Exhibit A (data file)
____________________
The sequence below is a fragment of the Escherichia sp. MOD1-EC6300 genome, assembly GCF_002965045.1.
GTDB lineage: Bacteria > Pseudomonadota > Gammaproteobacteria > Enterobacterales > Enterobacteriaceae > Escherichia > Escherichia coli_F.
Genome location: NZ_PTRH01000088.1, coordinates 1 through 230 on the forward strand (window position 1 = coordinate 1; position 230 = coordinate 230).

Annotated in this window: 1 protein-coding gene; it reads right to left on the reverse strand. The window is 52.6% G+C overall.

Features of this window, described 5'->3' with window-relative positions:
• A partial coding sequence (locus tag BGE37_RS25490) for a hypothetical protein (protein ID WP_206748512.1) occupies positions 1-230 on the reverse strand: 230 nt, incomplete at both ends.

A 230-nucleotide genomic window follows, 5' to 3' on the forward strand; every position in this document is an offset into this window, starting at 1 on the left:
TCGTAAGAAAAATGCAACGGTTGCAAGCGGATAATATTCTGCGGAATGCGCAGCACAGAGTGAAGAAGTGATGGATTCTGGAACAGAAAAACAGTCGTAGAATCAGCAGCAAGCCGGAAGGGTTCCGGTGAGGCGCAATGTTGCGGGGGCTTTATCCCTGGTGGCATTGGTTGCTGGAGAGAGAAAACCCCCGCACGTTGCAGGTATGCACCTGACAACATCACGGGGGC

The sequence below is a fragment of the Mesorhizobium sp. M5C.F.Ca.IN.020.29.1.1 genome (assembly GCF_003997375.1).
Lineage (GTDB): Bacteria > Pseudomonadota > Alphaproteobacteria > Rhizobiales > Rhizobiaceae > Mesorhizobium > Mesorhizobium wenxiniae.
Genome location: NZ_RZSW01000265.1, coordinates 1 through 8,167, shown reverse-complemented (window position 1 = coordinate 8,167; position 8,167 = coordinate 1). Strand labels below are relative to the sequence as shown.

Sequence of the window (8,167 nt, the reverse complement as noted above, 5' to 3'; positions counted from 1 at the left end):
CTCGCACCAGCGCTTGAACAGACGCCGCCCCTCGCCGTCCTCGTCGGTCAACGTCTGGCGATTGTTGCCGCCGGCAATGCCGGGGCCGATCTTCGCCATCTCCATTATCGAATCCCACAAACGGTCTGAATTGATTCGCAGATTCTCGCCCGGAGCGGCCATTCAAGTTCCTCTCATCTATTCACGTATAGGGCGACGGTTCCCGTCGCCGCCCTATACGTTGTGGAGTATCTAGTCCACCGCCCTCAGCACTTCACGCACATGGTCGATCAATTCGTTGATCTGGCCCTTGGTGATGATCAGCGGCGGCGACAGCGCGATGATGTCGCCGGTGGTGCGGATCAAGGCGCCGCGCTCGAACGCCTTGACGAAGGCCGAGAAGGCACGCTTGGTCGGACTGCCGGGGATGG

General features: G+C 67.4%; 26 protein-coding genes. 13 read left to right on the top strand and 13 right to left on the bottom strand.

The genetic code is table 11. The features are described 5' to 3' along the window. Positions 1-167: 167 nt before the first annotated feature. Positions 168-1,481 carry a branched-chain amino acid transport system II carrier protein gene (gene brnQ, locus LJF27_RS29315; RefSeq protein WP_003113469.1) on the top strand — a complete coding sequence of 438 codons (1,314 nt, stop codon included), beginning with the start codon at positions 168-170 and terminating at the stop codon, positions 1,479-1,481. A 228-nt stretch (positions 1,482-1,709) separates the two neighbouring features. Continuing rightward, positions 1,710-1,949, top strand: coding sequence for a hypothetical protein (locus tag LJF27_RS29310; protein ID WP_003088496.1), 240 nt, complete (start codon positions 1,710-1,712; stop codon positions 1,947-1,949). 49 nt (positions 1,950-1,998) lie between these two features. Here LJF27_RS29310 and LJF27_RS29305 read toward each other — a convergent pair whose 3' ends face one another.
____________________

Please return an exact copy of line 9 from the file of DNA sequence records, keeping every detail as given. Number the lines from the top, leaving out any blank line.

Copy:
The sequence below is a fragment of the Mesorhizobium sp. M5C.F.Ca.IN.020.29.1.1 genome (assembly GCF_003997375.1).